Understanding Your Pension Plan's Longevity Risk
Across Canada, people are living longer. This increased longevity, while an unquestionably positive development, can also have a significant impact on pension plans.
Simply stated, longevity risk is the risk posed by living longer than expected. For individuals, this can mean the risk of outliving your savings. For a defined benefit (DB) pension plan, the plan sponsor is exposed to the risk of funding more pensioner payments than expected. For a typical DB plan, each year of increased life expectancy increases pensioner liabilities by roughly 3% to 5%.
Longevity risk is non-diversifiable
Many investment risks can be reduced, at no additional cost, through pooling and diversification, but not longevity risk: it is non-diversifiable. Because longevity risk cannot be diversified away by increasing the size of the group, even the largest pension plans are still exposed to longevity risk.
Canadian life expectancies have been steadily increasing
From 1966 to 2016, Canadian life expectancy at age 65 has increased by 6.3 years for males and 5.6 years for females. This corresponds roughly to an 18% to 30% increase in pensioner liabilities.
Thanks to improved nutrition, ongoing medical advancements and the continuing decline in the number of smokers, most experts believe life expectancies will continue to rise. By incorporating future mortality improvements as predicted by the industry standard scale (i.e., CPM-B), life expectancy at age 65 is expected to increase by another year. Life expectancy is expected to be even higher for individuals retiring in the future. For example, by 2027, at age 65 the average male can expect to live for another 22.4 years and the average female for another 24.7 years.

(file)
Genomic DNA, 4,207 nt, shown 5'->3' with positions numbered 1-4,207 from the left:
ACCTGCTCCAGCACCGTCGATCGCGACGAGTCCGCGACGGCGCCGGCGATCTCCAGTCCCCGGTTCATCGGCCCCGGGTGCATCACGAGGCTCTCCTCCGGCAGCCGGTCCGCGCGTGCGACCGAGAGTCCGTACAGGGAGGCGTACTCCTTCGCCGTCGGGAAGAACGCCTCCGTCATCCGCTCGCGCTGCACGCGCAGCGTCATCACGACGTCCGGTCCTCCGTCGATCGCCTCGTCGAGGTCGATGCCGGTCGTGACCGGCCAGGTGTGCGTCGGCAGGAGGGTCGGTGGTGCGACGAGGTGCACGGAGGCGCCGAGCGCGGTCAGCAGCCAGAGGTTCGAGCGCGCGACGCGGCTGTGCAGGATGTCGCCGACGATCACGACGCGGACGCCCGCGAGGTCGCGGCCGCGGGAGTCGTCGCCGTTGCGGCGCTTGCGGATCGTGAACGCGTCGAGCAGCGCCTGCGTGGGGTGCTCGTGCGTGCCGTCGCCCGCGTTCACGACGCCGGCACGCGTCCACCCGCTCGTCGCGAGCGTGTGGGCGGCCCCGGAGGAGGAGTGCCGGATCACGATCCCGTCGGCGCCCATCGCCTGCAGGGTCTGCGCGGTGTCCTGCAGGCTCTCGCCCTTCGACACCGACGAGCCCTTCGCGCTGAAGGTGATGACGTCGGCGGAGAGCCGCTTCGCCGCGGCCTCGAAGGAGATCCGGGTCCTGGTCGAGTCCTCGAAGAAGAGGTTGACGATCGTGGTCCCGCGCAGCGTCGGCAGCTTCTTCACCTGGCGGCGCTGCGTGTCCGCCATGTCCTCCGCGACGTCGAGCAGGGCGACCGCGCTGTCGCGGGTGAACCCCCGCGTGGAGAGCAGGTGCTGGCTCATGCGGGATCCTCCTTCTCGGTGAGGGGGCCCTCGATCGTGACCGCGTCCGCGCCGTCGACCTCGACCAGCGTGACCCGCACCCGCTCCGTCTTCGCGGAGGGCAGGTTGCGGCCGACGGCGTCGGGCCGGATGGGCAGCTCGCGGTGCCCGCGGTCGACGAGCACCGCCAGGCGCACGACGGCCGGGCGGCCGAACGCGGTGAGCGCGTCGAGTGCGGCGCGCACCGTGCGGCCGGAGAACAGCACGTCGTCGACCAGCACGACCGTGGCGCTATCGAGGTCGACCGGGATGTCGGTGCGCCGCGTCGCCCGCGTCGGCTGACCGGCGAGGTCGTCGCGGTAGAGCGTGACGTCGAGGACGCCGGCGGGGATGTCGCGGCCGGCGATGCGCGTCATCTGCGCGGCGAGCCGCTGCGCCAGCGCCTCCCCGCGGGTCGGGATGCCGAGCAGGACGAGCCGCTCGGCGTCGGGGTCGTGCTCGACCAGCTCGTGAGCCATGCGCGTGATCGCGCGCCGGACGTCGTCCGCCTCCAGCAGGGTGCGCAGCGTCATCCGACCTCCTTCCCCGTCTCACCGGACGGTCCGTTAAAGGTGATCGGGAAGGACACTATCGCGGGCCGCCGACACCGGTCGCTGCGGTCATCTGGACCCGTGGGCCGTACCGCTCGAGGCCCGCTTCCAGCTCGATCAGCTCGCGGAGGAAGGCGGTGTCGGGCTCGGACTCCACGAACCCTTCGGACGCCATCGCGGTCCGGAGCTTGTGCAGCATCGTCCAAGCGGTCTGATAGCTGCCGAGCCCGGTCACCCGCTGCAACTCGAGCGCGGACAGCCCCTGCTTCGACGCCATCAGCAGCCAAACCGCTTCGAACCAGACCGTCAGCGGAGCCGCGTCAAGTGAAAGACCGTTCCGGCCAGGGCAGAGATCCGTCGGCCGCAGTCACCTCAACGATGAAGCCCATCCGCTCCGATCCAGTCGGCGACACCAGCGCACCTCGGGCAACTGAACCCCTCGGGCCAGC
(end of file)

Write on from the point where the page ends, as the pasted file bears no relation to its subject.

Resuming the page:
Assessing your plan’s longevity risk
At Brookfield Annuity, we strive to understand the underlying factors that impact pensioners’ life expectancies today and in the future.
While average life expectancies have increased steadily, the rate of increase for the members of any particular pension plan varies according to many factors, including age, gender, job type, spousal status, pension income, lifestyle and health. Some of these factors are easier for plan sponsors to determine than others.
For instance, plan sponsors will not be aware of the health of their members, or of their income from all sources (e.g., spousal pension, investment income, etc.). It is possible, nevertheless, to estimate the impact of these factors on life expectancy by examining observable variables such as salary at retirement, postal code and pension type selected.
It is vital that all plan sponsors do their best to fully understand their plan’s specific longevity risk, as well as the economic impact of this risk under various stress scenarios. Brookfield Annuity offers various solutions, including group annuity buy-in/buy-out and longevity insurance, which can help plan sponsors transfer their plan’s longevity risk.
 Actuarial report 27th on the Canada Pension Plan as at 31 December 2015, 22 September 2016, pg. 84.